Between the winter blues, the pandemic that’s finally beginning to fade, and all of the other crazy things that have been going on in the world, most of us have at some point in the past few years felt this deep pit within us that seems to ache or a restlessness within our soul that seems to crave something more. Though the word forlorn is often neglected in use, the emotion itself is fitting to describe that inner sadness, loneliness, and sense of abandonment that is hidden inside of that aching or restlessness. This inner feeling can become crippling and hopeless if it’s held onto, but its message holds clear- “I am lonely.”
In this series, I want to explore that forlorn feeling and its message to us and how we can overcome it to find a sense of connection and happiness again.
The Challenge: The Struggle for Deeper Connections
When we feel lonely, we often seek out external companions, trying to fill that void within us. While it’s true, that humans thrive on social connection, it’s also true that many of us struggle to hold deep, meaningful connections to others and often can only scratch the surface. That is partially our fault though.
We worry about others’ reception of us and their thoughts if our dress, likes, or reactions deviate from expectations. We withhold our feelings to avoid conflicts, dodge deeper topics, and rarely share how we truly feel or what we are contemplating with others. Instead, we keep things light and surface level, talking about our day-to-day experience, the weather, and the latest entertainment media, without daring to go deeper.
Gaining Clarity: Unlocking Authenticity for Deeper Connections
For us to experience deeper connections, we have to be willing to be authentic and open, but we have spent so much of our lives withholding parts of ourselves for fear of judgment that the idea of being open and authentic is almost foreign to us.
Once upon a time, I thought that I was an open book and still struggled to feel connected to others- only in hindsight can I now recognize that it was merely a sliver of myself that I was willing to share and had kept myself from connecting deeper with others- no matter how much I craved it and tried to convince myself that I was willing.
I wanted deeper conversations, but I never shared how I felt, what I thought, or what I needed.
Things were kept right at the surface, and stories were told as if they were facts, instead of revealing how they shaped and impacted the individual. I hid the pain and frustrations, pretending I was okay. I feared not being enough or that my uniqueness would not find acceptance. Being different, weird, and unlike others defines me. On and on the stories I made up about myself went.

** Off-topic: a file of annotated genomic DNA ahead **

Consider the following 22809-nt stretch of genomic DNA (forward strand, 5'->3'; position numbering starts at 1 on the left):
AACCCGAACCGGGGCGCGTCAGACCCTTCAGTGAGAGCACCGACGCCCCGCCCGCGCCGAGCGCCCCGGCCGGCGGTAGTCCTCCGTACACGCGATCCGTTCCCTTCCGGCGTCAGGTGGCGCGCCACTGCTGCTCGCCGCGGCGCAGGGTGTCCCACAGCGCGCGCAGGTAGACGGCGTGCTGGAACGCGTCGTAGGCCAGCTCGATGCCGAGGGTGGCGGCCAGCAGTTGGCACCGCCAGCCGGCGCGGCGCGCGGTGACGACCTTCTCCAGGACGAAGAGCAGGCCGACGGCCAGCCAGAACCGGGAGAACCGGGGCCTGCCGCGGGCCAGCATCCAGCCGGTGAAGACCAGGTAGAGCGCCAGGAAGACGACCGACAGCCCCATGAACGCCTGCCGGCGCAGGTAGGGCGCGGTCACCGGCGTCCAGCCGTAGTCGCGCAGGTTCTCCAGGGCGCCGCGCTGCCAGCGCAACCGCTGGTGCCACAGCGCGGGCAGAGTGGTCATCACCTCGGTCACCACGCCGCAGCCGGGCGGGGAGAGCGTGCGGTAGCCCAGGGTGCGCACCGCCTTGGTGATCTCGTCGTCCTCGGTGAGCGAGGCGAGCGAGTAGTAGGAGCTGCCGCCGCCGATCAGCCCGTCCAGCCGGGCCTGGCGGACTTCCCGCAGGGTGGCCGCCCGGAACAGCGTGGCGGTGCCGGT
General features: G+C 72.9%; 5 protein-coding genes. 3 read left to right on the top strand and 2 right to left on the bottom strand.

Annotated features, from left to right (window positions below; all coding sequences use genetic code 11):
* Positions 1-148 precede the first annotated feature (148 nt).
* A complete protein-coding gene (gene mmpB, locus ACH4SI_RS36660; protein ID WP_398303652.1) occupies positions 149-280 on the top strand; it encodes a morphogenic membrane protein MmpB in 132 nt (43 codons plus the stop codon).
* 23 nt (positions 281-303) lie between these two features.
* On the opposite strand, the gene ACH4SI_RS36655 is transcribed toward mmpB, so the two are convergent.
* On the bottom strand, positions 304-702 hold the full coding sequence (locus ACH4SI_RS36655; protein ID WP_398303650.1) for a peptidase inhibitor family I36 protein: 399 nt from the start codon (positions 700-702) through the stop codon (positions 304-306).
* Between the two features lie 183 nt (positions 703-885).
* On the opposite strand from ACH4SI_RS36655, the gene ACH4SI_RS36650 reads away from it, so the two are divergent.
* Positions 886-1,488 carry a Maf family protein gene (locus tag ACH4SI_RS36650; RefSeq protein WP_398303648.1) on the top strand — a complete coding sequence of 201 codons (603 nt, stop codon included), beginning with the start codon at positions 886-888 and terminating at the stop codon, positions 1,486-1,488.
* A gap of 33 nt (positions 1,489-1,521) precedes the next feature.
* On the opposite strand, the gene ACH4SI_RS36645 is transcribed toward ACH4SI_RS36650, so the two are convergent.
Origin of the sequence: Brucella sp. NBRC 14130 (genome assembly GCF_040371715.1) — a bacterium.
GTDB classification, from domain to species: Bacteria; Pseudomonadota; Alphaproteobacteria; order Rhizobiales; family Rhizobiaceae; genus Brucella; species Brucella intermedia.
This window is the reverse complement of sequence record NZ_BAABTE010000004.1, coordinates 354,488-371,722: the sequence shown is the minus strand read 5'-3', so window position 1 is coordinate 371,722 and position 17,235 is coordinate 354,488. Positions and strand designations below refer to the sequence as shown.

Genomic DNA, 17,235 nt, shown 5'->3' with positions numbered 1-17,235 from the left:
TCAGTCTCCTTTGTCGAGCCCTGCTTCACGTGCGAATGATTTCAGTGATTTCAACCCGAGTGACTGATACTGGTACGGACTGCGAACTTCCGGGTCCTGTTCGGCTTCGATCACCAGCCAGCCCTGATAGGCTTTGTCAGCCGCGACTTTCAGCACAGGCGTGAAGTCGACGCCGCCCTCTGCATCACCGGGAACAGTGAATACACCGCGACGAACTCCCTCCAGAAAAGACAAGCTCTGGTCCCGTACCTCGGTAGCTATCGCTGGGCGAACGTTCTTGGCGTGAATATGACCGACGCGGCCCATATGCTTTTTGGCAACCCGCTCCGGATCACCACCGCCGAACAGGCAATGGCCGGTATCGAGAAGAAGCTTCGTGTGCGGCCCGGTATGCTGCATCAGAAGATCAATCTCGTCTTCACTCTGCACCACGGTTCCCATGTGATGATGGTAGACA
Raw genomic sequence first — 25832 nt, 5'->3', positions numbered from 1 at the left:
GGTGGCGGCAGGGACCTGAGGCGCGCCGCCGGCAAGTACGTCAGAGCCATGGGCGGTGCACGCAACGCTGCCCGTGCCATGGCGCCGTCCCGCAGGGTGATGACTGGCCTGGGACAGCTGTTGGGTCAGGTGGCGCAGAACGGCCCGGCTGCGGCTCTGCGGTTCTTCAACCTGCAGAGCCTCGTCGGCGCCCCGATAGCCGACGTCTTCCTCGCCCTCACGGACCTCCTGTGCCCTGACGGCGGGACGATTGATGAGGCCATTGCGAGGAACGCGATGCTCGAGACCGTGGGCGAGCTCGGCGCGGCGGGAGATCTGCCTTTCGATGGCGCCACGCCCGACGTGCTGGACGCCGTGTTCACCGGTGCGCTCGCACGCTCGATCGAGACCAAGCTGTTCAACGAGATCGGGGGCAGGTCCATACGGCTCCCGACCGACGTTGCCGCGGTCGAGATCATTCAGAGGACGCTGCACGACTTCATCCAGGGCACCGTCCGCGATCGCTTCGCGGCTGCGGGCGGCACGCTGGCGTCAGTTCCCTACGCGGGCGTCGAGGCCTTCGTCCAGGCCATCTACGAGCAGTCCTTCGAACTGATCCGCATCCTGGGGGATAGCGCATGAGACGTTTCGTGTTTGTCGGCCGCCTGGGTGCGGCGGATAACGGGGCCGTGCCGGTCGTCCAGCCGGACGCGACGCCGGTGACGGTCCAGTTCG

Most of us can relate to the feelings of feared rejection. The more I observe the world, the more I see just how much that fear of rejection causes us to sabotage the very thing we seek by pushing others away or keeping them at arm’s length.
The Deeper Issue:
For us to be able to fill the void that loneliness causes and form those deeper connections, we have to address the root cause of that fear of rejection. For most, the root cause often lies in an inner false belief of unworthiness, cultivated over years through misunderstandings, false judgments, and the internalization of preferences that others have imposed on us.
We all hold wounds and pain in our past from attempting to discover who we were while navigating unspoken social constructs that urged us to be less ourselves and more like someone else or some mythical standard. Whether chasing the illusion of perfection, seeking acceptance, or pursuing something else, we have all, to some degree, let these desires influence how we present ourselves to others and interact with them.
I’ll talk more about what happens when we try to ‘fit in’ in next week’s segment, but this week, my focus is on inviting you to begin exploring that fear of rejection and how it has shaped your interactions, as well as your ideas of yourself.
As we embrace authenticity in our interactions and choices, our openness to explore connections grows. Curiosity guides us, not the worry of alignment. This increases our chances of finding those who accept our true selves. Deep connections can then form. It also reveals who values only their perception of us, not who we truly are.
I like to refer to this task as tending to our garden, where we weed out the plants that will take over and use up our resources while keeping the ones that complement our growth. As we do, we begin to create more harmony in our environment and can finally begin to thrive.
New Opportunities Presented:
The way ahead:
- Set aside time to begin exploring your boundaries around your personal needs and values (if you need help with that, check the boundaries topic in my blog for a deep dive and walkthrough to support you).
- Reflect on each of your connections with others, noting how deep it runs and how you can begin opening yourself up more to them, showing up as authentically as you can.
- Notice how your fears of rejection and getting hurt have previously prevented you from forming deeper bonds with others.
Build awareness around who enters your inner circle. Set boundaries to support authenticity. This leads to deeper connections. You’ll feel less lonely and isolated.
It’s time to begin calling in a tribe of people who will support and accept you, rather than judge you. That is just one of the many benefits of doing the deep soulful work with me in my 6 month coaching program. Schedule a call with me to learn more.